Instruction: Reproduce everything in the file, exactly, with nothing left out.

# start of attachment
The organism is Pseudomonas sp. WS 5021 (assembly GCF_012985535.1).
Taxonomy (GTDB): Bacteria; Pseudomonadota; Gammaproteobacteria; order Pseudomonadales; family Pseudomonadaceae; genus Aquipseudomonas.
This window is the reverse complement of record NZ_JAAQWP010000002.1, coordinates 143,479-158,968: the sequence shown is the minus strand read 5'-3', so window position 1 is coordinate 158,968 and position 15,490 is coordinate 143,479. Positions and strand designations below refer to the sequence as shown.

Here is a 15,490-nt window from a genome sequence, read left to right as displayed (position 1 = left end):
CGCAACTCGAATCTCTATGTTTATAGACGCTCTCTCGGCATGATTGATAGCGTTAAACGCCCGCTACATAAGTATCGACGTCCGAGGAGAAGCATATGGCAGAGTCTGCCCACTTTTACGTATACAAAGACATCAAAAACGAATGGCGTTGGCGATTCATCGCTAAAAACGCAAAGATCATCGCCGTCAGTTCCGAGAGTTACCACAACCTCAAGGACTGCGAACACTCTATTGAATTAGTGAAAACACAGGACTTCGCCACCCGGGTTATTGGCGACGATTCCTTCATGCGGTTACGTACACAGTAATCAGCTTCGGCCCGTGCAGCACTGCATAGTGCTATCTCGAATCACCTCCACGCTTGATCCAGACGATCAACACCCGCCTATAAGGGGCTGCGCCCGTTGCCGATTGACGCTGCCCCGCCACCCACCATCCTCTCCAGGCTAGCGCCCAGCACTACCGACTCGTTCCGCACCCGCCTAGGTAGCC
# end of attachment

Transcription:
The organism is Pseudomonas sp. WS 5021 (assembly GCF_012985535.1).
Taxonomy (GTDB): Bacteria; Pseudomonadota; Gammaproteobacteria; order Pseudomonadales; family Pseudomonadaceae; genus Aquipseudomonas.
This window is the reverse complement of record NZ_JAAQWP010000002.1, coordinates 143,479-158,968: the sequence shown is the minus strand read 5'-3', so window position 1 is coordinate 158,968 and position 15,490 is coordinate 143,479. Positions and strand designations below refer to the sequence as shown.

Here is a 15,490-nt window from a genome sequence, read left to right as displayed (position 1 = left end):
CGCAACTCGAATCTCTATGTTTATAGACGCTCTCTCGGCATGATTGATAGCGTTAAACGCCCGCTACATAAGTATCGACGTCCGAGGAGAAGCATATGGCAGAGTCTGCCCACTTTTACGTATACAAAGACATCAAAAACGAATGGCGTTGGCGATTCATCGCTAAAAACGCAAAGATCATCGCCGTCAGTTCCGAGAGTTACCACAACCTCAAGGACTGCGAACACTCTATTGAATTAGTGAAAACACAGGACTTCGCCACCCGGGTTATTGGCGACGATTCCTTCATGCGGTTACGTACACAGTAATCAGCTTCGGCCCGTGCAGCACTGCATAGTGCTATCTCGAATCACCTCCACGCTTGATCCAGACGATCAACACCCGCCTATAAGGGGCTGCGCCCGTTGCCGATTGACGCTGCCCCGCCACCCACCATCCTCTCCAGGCTAGCGCCCAGCACTACCGACTCGTTCCGCACCCGCCTAGGTAGCC